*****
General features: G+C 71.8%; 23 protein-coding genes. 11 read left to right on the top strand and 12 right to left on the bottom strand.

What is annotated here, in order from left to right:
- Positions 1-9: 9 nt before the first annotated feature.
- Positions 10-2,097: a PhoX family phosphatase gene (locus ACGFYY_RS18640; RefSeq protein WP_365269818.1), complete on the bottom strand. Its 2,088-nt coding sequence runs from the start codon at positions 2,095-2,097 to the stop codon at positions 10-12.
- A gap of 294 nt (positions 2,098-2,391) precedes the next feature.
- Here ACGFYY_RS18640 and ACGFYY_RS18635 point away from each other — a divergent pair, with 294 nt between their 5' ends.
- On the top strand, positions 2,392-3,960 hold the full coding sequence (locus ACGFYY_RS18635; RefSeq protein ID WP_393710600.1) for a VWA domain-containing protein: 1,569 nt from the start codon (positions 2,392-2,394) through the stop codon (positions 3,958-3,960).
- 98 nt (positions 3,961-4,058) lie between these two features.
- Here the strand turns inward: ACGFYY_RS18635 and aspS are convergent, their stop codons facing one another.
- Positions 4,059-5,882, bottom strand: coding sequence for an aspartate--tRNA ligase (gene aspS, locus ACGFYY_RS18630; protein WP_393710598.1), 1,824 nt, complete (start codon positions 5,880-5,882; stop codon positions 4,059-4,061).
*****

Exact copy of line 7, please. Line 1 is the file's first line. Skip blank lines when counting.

- On the top strand, positions 2,392-3,960 hold the full coding sequence (locus ACGFYY_RS18635; RefSeq protein ID WP_393710600.1) for a VWA domain-containing protein: 1,569 nt from the start codon (positions 2,392-2,394) through the stop codon (positions 3,958-3,960).